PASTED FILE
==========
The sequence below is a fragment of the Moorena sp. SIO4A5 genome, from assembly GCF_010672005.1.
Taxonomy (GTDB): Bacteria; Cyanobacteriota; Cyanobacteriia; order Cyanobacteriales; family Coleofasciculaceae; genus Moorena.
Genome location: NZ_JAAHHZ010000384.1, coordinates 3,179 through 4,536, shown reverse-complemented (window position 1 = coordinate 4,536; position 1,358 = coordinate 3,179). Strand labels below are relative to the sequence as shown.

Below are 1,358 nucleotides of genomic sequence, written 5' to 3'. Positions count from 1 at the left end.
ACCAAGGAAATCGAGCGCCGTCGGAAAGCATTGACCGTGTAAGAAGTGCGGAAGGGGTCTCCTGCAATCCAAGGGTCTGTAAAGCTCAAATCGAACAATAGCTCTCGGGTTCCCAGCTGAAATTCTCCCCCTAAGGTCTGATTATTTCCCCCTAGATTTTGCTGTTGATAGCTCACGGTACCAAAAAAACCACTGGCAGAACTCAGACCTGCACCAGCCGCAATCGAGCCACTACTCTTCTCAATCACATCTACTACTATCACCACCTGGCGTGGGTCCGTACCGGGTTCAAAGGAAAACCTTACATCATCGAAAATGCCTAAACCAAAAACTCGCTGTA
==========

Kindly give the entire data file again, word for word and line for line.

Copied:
The sequence below is a fragment of the Moorena sp. SIO4A5 genome, from assembly GCF_010672005.1.
Taxonomy (GTDB): Bacteria; Cyanobacteriota; Cyanobacteriia; order Cyanobacteriales; family Coleofasciculaceae; genus Moorena.
Genome location: NZ_JAAHHZ010000384.1, coordinates 3,179 through 4,536, shown reverse-complemented (window position 1 = coordinate 4,536; position 1,358 = coordinate 3,179). Strand labels below are relative to the sequence as shown.

Below are 1,358 nucleotides of genomic sequence, written 5' to 3'. Positions count from 1 at the left end.
ACCAAGGAAATCGAGCGCCGTCGGAAAGCATTGACCGTGTAAGAAGTGCGGAAGGGGTCTCCTGCAATCCAAGGGTCTGTAAAGCTCAAATCGAACAATAGCTCTCGGGTTCCCAGCTGAAATTCTCCCCCTAAGGTCTGATTATTTCCCCCTAGATTTTGCTGTTGATAGCTCACGGTACCAAAAAAACCACTGGCAGAACTCAGACCTGCACCAGCCGCAATCGAGCCACTACTCTTCTCAATCACATCTACTACTATCACCACCTGGCGTGGGTCCGTACCGGGTTCAAAGGAAAACCTTACATCATCGAAAATGCCTAAACCAAAAACTCGCTGTA